“In my fashion. Technically he is not desecrating, but late a few years.” Ven’thrith gave a thin, high giggle that ran claws over stone and raked the bones of those possessed of them, the beaks of those not. He shifted his form, slimming and his face narrowing, the garb of a warrior flowing into robing that priests had long ago based their own ritual garb on. “You may escort us and announce us, although I believe our High Priestess is already aware of my presence. I will also require some food for my new Avowed.” He turned and pinned Justin with his eyes, and Justin returned his gaze unaware of why the guards would not meet that of their lord. “Justin. You will carry her.”

The younger of the guards opened his beak, brow furrowed, and then clacked it shut again at the shaking head and hooked tentacle of his superior. Instead he nodded, turned, allowed his superior to exit first and lead the way.  Ven’thrith followed and walked beside the guard with a small smile darting about his face like a silvered guppy. He knew the way but the guards had all become accustomed to the strange insistence that the visiting deity had of not walking before them, in the manner that their resident deity preferred to swish when she deigned to take a visible form. The finman followed, carrying the unconscious half-selkie cradled to his chest like a clutch of eggs.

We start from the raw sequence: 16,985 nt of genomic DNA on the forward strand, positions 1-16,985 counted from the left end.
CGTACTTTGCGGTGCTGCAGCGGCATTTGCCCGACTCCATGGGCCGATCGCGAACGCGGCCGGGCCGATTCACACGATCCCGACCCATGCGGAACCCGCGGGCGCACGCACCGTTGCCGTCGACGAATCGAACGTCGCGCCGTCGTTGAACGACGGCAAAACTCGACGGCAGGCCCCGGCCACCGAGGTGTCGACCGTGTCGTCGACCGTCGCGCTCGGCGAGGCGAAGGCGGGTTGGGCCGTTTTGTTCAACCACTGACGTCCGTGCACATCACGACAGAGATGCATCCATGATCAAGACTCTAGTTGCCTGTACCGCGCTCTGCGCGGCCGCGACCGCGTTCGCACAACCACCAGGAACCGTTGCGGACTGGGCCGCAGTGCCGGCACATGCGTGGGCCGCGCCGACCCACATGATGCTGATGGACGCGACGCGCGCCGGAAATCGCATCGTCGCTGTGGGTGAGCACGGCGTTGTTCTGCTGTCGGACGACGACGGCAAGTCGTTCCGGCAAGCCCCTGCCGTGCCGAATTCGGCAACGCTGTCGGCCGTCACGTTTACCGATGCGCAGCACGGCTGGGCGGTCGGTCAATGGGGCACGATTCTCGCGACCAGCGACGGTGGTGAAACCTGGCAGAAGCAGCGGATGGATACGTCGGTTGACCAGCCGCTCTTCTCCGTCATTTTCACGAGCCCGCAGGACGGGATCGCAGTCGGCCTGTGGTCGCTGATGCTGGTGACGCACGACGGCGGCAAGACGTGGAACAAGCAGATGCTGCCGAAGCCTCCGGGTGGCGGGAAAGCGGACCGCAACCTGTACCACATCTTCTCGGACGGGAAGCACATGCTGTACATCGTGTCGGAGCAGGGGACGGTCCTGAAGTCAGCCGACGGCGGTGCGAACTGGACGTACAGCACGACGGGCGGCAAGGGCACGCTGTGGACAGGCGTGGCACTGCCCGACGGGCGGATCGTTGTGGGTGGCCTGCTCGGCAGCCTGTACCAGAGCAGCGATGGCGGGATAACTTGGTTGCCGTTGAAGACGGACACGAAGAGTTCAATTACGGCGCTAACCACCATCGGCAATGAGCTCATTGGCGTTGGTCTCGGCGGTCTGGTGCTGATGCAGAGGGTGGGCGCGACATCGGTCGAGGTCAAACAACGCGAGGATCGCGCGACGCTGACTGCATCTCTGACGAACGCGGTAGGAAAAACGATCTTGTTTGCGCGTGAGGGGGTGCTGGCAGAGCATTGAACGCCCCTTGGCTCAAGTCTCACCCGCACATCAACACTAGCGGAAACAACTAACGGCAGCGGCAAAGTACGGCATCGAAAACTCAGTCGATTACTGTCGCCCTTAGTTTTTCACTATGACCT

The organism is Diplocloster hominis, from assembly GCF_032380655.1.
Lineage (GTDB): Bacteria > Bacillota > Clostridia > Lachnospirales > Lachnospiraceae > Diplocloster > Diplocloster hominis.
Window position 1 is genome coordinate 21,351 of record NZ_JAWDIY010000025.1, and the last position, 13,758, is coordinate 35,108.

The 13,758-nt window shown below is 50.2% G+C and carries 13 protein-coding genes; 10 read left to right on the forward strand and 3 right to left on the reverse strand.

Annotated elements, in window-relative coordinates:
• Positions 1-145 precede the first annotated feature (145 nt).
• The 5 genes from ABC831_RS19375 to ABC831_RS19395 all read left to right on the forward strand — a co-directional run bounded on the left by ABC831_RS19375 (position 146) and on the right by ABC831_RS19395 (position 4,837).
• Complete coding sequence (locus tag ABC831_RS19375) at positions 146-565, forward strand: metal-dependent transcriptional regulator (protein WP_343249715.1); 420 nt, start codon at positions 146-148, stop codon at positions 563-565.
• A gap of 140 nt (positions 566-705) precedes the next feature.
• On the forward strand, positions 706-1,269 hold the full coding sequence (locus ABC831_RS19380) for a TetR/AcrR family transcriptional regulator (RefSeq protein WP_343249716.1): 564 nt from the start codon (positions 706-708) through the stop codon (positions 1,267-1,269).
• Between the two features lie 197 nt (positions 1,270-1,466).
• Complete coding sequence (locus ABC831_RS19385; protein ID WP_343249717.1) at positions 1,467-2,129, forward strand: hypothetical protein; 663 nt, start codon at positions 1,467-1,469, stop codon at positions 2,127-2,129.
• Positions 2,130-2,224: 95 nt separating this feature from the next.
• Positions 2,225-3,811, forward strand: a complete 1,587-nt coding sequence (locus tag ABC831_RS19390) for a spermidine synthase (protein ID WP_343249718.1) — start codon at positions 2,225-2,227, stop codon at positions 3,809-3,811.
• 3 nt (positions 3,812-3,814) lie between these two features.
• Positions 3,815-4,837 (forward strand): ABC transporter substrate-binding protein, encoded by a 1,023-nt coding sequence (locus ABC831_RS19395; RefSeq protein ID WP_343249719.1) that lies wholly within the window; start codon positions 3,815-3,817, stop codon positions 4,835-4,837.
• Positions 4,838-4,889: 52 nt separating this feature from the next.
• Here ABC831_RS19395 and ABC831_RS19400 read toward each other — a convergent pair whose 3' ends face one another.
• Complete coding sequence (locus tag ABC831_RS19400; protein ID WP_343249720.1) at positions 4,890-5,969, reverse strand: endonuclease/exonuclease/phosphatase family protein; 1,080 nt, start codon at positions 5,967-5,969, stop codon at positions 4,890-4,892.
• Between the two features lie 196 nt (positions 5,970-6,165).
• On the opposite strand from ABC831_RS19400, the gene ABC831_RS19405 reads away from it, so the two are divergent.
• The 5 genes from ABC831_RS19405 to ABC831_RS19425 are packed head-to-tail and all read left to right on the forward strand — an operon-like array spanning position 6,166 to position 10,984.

The awkward tenderness and protectiveness, the way the horrid creature seemed to try to shield the future priestess from himself, the guard sent to retrieve her from the testing interruption, was unexpected by the eight limbed one. He couldn’t help blinking and clacking quietly as he brought up the rear to prevent either escape or attack from behind by Mara’s pets. His skin swirled through muddy colors, though he and his superior still stayed as alert to the refuse in their midst as the dangers around them.

“Raechel.” Kirsty’s angry hiss paused them momentarily, all eyes swiveling to her gritted teeth, the sweat on her brow and her taste in the viscus mixture around them.

Ven’thrith’s eyes narrowed as the guard’s widened and flicked to each other and then around as if the pair expected her to descend in cloud and lightning, the spear she was entrusted with crackling and calling for their blood.

“Bethrise needs to rein her in it seems. Someone should fetch him later when we get everything else taken care of.” Ven’thrith’s voice tightened in his throat.

“My lord.” The guards echoed each other, vague gestures with unoccupied tentacles speaking that they would see to it.

Justin tried not to squeeze the slight frame in his arms, and instead merely placed one finned foot in front of the other as their progression began again.